by Fabien Lemercier
- A plunge into the frontier between luxury and poverty, based on cut-price sentiments and dangerous mysteries. With all the talent of a filmmaker who navigates through numerous levels of perception
"The good masks are mixed with the bad, but everyone wears a mask". After the highly acclaimed Ressources humaines (Human Resources) and Time Out , the French filmmaker Laurent Cantet continues with Heading South [+see also:
interview: Laurent Cantet
interview: Robin Campillo
interview: Simon Arnal-Szlovak
film profile], subtly exploring the grey zones of our existence by carrying us into a reality with the exotic appearance and muted violence that is Haiti. Screened in official competition at the last Mostra in Venice, the film, ambiguous and unfathomable, on the surface deals with, without taboo, the subject of sexual tourism of Western women in the Caribbean during the ‘70s. Behind this façade, cradled to the languid rhythm of the tropical climate and its paradisiacal beaches, the director slowly allows the truth behind his piece to emerge: the impassable chasm that separates the passing privileged few and the inhabitants of one of the poorest countries on the planet. Developing, in the background, the complexity of the dangerous social and political situation that reigned in Haiti, using short sequences, both menacing and mysterious, Laurent Cantet succeeds with Vers le Sud in achieving an equilibrium on the border of two worlds. Faithful to the false-bottomed screenplay co-written with his habitual accomplice Robin Campillo (after a novel by Dany Laferrière), the filmmaker, as usual, avoids simplification. On the contrary, he tries to film indefinable truths of life, the limits of understanding ourselves and others, by deepening the many feelings of incertitude, in a story that ends with the departures of these tourists of the heart, baptised "those who never die" by natives who do not have the chance to leave.
Walking the very thin demarcation line separating the tropical paradise and the implacable daily lives of the habitants which we guess about more than actually see, Heading South recounts the love of two mature Anglo-Saxon women for a handsome young Haitian Legba (Ménothy Cesar, awarded at Venice for his big screen debut) who lives off his charm. Interpreted by Charlotte Rampling, the falsely caustic one and by Karen Young the naïve one without complex, the two Westerners become involved in an unspoken competition – which will help them on a road to rediscovery - to obtain the exclusivity of this young man who allows himself, with a smile and without commentary, to go from one bed to the other, preserving all the while his independence. But Laurent Cantet, past master as a scene maker and director of actors, is not content to simply paint an outline of this utopia through intimate portraits of these women in search of an orgasm, of easy communication (with Louise Portal completing the trio), of romantic love or of one person’s power over another. He manages, above all, to place himself discreetly on the side of the Haitians, who find in the presence of these rich benefactors the good life that is forbidden to them beyond the walls of the hotel, where an atmosphere of violent death rules the island. Judging neither one nor the other, and avoiding short-cuts, the French director offers spectators intelligent roads for reflection and follows with Heading South a highly coherent cinematic route centred on what he defines as "the search for a place that does not exist". A thread which offers the key to understanding his film within a film, a politico-social piece hiding beneath the subject of female sexual tourism which fogged the minds of certain commentators, dazzled by the sun of the Tropics and the spectacle of naked bodies, to the point where they forgot the heart of Heading South : the impossible understanding between two worlds. As the Haitian cop says to Charlotte Rampling, hesitating over her certitudes during the dramatic epilogue: "you don’t understand him, you know nothing about him".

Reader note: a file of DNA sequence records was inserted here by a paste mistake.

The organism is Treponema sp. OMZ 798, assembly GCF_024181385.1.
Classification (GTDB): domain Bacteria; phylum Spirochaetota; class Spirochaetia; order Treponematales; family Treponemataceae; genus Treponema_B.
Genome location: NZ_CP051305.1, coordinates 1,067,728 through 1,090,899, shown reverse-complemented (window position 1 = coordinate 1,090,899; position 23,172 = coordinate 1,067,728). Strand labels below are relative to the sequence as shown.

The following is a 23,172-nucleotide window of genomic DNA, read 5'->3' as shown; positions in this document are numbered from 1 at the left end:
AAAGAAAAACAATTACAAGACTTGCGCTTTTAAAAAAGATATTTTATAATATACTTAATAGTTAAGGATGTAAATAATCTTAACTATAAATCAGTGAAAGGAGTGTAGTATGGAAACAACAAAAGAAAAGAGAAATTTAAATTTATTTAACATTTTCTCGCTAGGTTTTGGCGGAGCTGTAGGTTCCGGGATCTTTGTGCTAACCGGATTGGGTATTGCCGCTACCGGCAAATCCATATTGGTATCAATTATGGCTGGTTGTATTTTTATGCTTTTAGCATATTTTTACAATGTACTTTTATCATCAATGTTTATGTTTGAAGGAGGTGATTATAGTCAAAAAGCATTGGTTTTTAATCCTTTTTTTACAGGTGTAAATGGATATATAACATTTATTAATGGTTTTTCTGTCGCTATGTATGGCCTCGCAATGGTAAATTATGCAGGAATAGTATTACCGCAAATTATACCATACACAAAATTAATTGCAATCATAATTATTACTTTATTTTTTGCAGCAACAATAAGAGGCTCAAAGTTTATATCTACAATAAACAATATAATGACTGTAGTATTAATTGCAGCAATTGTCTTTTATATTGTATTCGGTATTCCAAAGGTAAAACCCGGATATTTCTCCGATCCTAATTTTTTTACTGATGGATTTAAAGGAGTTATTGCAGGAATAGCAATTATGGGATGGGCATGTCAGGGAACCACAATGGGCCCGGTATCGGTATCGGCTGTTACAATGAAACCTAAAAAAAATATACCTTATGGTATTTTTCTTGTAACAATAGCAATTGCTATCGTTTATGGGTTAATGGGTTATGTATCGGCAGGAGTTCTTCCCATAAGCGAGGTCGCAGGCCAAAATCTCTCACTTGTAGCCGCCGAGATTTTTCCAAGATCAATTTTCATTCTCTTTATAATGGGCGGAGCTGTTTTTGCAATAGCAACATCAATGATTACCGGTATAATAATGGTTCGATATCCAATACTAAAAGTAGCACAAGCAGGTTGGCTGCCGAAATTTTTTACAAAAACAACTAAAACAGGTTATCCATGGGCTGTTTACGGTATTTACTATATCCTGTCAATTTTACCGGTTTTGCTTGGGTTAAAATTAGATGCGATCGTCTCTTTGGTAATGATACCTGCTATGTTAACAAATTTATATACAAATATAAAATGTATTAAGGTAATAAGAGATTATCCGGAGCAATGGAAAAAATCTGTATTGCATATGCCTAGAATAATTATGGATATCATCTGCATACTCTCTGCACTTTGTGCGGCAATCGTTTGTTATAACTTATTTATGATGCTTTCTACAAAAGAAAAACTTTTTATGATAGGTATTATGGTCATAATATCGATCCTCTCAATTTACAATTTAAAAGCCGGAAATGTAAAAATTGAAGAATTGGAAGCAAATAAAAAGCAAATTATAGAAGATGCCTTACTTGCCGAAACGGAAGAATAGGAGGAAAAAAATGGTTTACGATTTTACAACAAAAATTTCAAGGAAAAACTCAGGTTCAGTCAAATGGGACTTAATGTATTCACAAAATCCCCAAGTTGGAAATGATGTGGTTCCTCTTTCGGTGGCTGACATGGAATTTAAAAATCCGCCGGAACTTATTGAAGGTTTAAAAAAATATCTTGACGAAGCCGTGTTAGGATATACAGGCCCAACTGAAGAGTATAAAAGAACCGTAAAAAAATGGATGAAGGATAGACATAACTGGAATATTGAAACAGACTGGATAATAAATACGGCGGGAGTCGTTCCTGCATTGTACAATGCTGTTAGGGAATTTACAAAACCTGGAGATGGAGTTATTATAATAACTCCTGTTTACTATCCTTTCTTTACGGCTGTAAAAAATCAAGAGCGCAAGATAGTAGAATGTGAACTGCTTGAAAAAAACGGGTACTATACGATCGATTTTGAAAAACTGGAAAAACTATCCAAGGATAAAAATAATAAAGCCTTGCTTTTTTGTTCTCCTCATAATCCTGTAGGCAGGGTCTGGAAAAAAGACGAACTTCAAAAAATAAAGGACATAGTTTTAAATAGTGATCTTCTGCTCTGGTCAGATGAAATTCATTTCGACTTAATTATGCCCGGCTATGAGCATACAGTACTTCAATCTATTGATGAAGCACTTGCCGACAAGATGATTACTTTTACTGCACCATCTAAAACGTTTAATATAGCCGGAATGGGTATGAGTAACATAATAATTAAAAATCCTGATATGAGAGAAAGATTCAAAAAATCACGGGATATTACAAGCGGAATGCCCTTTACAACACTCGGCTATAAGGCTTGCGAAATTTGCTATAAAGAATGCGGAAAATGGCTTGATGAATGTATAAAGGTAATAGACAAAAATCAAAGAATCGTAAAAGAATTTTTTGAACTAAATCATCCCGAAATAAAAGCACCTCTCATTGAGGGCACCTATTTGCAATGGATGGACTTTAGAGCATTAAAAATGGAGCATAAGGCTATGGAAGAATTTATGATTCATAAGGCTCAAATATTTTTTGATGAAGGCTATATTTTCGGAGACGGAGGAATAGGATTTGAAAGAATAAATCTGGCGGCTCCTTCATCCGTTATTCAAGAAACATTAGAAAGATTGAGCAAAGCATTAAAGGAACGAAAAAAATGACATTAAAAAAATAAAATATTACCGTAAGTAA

(Translated from French)
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